White House Initiative/HBCU Conference
REMARKS PREPARED FOR
STEVE PRESTON, SECRETARY OF HOUSING AND URBAN DEVELOPMENT
TUESDAY, SEPTEMBER 09, 2008
Thank you, President (George) French. And, belatedly, may I congratulate you on receiving a distinguished leadership award last year from Project One (faith-based organization in Louisville). The recognition is well-deserved. Your work to help disadvantaged youth is an inspiration to us all. And I appreciate your strong advocacy for affordable housing and urban revitalization. Congratulations.
Good afternoon, ladies and gentlemen. Thank you for inviting me to this conference. For more than 171 years, since the founding of Cheyney University in 1837, Historically Black Colleges and Universities (HBCUs) have made powerful contributions in mathematics, science, literature, law, medicine, and the arts. Your institutions have made this country stronger, better, and nobler, both through your graduates and through your institutional influence in our communities. HBCUs have been a beacon of hope for students seeking an education and an inspiration for those who want to make a difference with their lives. We see that difference in my own department, where HBCU graduates have been in top leadership positions and have worked to provide housing for those in need.
In addition to your educational achievements, HBCUs have been a source of other bountiful gifts to our nation. Journalist Juan Williams, the co-author of a book on HBCUs (I'll Find a Way or Make One, with Dwayne Ashley), has called the role of HBCUs in American education "indispensable." I agree. And they are indispensable in our communities, too.
I want to thank you for your many efforts to improve our communities, through participation in urban revitalization, city planning, and provision of services to those in need. In fact, HBCUs are often visionary, energetic, and invaluable partners with government and non-profits in efforts to address poverty, homelessness, and other problems.
Let me give you an example…what has now become a textbook case. Fifty years ago, in 1958, a young man earned his degree at Morgan State University, a great school just 40 miles from here in Baltimore. He majored in economics. It became part of his DNA. His education was sound, preparing him for an expanding business climate long before we spoke of "globalization" or "global market shares." He founded a magazine, Black Enterprise, which I read in business school at Chicago, as did my professors. That magazine continues to reach out to more than 3 million readers, with yearly sales in excess of $33 million. But he wasn't finished. He then presided over the largest minority-owned franchise of Pepsi-Cola, right here in Washington, DC.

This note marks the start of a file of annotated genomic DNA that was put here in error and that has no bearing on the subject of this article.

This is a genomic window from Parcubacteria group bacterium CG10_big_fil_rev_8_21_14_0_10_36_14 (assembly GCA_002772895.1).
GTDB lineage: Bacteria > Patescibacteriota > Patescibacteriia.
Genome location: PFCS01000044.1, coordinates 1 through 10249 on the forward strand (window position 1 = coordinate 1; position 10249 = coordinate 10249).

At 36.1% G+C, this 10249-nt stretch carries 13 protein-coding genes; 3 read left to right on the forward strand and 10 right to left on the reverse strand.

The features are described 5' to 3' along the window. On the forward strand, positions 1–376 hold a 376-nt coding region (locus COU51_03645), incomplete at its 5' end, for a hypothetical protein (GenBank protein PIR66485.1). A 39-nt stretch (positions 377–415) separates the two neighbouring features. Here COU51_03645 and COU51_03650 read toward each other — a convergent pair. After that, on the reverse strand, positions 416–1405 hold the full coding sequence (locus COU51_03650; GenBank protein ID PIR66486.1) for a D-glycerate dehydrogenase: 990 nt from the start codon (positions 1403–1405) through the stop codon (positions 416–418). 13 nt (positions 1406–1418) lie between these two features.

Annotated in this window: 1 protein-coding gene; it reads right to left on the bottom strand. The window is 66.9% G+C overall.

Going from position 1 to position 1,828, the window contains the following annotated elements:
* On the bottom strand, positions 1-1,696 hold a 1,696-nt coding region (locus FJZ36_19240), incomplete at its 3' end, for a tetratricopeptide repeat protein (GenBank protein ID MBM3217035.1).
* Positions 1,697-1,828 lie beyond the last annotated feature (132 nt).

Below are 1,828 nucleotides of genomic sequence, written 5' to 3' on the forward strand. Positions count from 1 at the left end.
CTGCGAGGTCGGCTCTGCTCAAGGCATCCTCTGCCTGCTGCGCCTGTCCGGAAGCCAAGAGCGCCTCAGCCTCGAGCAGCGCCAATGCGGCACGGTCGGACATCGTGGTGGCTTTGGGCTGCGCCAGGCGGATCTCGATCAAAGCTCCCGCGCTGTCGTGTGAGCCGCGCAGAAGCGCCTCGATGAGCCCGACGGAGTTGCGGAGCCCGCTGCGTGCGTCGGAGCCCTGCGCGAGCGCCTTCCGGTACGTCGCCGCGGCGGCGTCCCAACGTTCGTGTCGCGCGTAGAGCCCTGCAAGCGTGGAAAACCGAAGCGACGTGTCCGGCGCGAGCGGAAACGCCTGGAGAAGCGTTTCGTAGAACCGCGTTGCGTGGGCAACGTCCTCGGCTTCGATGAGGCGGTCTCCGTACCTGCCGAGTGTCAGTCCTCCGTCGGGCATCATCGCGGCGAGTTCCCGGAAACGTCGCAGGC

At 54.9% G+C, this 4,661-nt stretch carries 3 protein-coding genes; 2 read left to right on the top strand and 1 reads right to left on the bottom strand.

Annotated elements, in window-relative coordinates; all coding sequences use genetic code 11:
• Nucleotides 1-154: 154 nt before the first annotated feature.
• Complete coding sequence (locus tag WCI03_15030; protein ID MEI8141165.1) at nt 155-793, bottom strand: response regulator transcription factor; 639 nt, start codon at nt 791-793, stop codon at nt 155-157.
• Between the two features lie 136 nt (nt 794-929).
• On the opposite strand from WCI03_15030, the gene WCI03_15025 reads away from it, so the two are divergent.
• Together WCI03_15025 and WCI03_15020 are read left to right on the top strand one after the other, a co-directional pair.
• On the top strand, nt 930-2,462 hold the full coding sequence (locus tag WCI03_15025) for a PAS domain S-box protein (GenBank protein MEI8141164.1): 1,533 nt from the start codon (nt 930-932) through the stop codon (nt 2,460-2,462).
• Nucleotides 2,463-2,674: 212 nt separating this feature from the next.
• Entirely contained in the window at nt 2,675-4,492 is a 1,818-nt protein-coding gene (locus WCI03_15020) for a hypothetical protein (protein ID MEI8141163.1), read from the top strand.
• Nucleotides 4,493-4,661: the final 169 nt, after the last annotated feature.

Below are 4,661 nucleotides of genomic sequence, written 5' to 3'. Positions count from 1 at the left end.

And that graduate, Earl Graves, created a media and business empire, using the knowledge and inspiration from his teachers at Morgan State. He did more than make money…he invested in people and in our communities. He created jobs and brought commerce, used liquidity to help spark a healthier economy. This one student, armed with a degree and determination, dramatically improved the business climate of our nation's capital at a time when entrepreneurs were sorely needed here. And he continues to give back to this country by serving on the Board of Trustees at Howard University and as a presidential appointee of the National Museum of African American History and Culture.
Earl Graves is an HBCU success story. And, there are so many others. In one way or another, HBCU graduates have become leaders in every field. They know they received an excellent education. And they know that knowledge must be used for positive action.
Consider the impact in my own area, housing and urban development. We see this pro-active sense of mission in your graduates, in Dr. Martin Luther King, Jr., who worked to help Americans gain access to affordable housing. We see that sense of mission in former Senator Edward Brooke, a proud graduate of Howard, who co-sponsored the "Fair Housing Act of 1968." Or with Justice Thurgood Marshall, who voted to enforce that law. And we see it in leaders like Dr. Louis Sullivan, who spoke earlier, a proud "Morehouse Man," who has devoted his life to helping people who live in American housing remain healthy and safe. Or in the fact that two secretaries at the Department of Housing and Urban Development have been the product of HBCUs (Patricia Harris and Alphonso Jackson).